After a period of relative inactivity in Lebanon, calls for a revolution have resurged with protesters declaring a “week of rage" amid a continuing economic and political crisis. Protests have unfortunately turned violent with hundreds of people injured, property destroyed, and the normally-peaceful streets of Beirut almost unrecognizable. Several officials and international bodies including the UN have condemned the use of force by security forces trying to contain the situation.
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Just over a month ago on the occasion of World Human Rights Day, Comrade Nadia Badran, President of the Social Workers’ Syndicate in Lebanon (SWSL) affiliated to PSI, addressed media at a press conference on social workers’ position on the current situation in the country. She emphasized that for social workers, “the cause is the human being”.
Comrade Badran added: “it has been a while since the voices began to rise. There are screams of a multitude of demands. ‘Did we participate or not?’, ‘Did we object or agree?’ The fact of the matter is that we all agree that our society is collapsing, on the economic, social, health, educational institutions and the judicial institutions levels; does anyone respond?” What are we witnessing today in Lebanon are the painful and rightful demands. So what is our role? We share as professionals the suffering and we unite to find opportunities.”
Impact of the ongoing protests
Arrests over the last 3 months*
People injured during protests
Days since Prime Minister Saad Hariri resigned
Attended by PSI staff and representatives from other unions and civil society organizations, the SWSL’s press conference focused on the degradation of the basic rights of the Lebanese population due to the economic crisis and called on the Government and responsible to assume their responsibilities – today before tomorrow – and to develop an emergency plan to take care of victims of the ongoing violence. The SWSL seized the opportunity of the World Human Rights Day to reiterate the position of Lebanese social workers, which is that human rights are one, indivisible and unrelated to identity, age, gender or political stands. The Syndicate emphasized that these rights are fundamental and priority in social work as they are not only the basic course of the code of ethics and professional ethics; they are also integral to the definition of the profession of social workers.
Wondering about the fate of social support, particularly in-kind social assistance, which is scarce if at all it exists, Comrade Badran stated that the harsh realities of the current state of the country put each social work specialist in Lebanon “in bitterness and responsibility at the same time”.
She stated: “The basic needs such as food, drink, clothing, housing and ‘breathing’, which are essential, are being eroded. Depriving anyone of these needs is an act of holding back one’s empowerment and advancement. We are entrusted of following up, accompanying, caring and providing support to the vulnerable, the marginalized, and the poor and the special cases, especially the forgotten ones in order to alleviate their suffering.”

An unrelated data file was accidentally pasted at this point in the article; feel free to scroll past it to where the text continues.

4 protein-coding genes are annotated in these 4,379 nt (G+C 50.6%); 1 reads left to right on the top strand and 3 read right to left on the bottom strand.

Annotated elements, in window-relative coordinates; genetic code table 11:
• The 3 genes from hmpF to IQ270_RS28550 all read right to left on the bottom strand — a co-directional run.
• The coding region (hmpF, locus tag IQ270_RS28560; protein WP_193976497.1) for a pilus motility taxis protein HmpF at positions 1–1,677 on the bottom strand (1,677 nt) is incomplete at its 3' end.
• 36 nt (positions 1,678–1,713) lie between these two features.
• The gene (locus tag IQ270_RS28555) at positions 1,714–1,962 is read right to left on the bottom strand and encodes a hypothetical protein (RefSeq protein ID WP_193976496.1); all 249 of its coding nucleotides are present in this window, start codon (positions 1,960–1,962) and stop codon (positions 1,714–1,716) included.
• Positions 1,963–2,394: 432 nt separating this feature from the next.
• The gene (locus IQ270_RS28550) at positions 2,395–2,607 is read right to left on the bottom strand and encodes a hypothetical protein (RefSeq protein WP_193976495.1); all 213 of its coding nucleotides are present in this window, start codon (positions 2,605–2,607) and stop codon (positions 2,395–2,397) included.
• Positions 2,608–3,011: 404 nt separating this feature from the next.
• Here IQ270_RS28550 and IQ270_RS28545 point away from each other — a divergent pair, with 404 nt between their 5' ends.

Comrade Badran also urged her fellow social workers to address these basic needs and move in more than one direction, stating that this would be at the core of their competence and profession since the inception of social work in Lebanon more than 70 years ago:
“We have pledged! We are called upon to take our professional responsibility to calm hearts and souls, protect the vulnerable, respond to the problems of the people, the families, the communities and institutions, and to quickly intervene in order to restrain the repercussions...”, she said.
Nadia Badran President of the Social Workers’ Syndicate in Lebanon
“Our mission is difficult! What complicates it further is that we are also experiencing problems that are shaking our stability on personal and family levels; our personal suffering intersects with the suffering of the beneficiaries from the institutions we work with. However, out of our professional duty, which is needed today more than ever, we try to hold on.”
As protests continue across the country and the situation becoming even more dire, PSI together with the SWSL, calls on the international community, especially donor institutions, to provide support to CSOs and other public institutions in Lebanon, in order to be able to address humanitarian issues (social, economic and health-related) and rearrange the priorities of programs and projects to meet the basic primary needs of those in need at present. Various stakeholders like international donor institutions can do more to set controls that contribute to the implementation of programs in order to achieve the desired objectives. Social workers, by virtue of their specialization, should have a seat at the table.
On World Human Rights Day, Comrade Badran finished her address to the media with an important call for solidarity among social workers as the country continues to face challenging times:
“Today, we are more than ever aware that we are united in everything we accomplish, through a profession that brings us together, where our voice will remain one on humanitarian issues despite difficulties of all kinds and no matter what our affiliations might be. We ask ourselves to show our solidarity in all circumstances, because our profession is a distinct social profession whose cause is the human being. This is how countries are built. Long Live Lebanon!”, she said.
Today, we spare a thought for every social worker involved at the frontlines of the events in Lebanon.
To read the SWSL’s full press statement, please click here.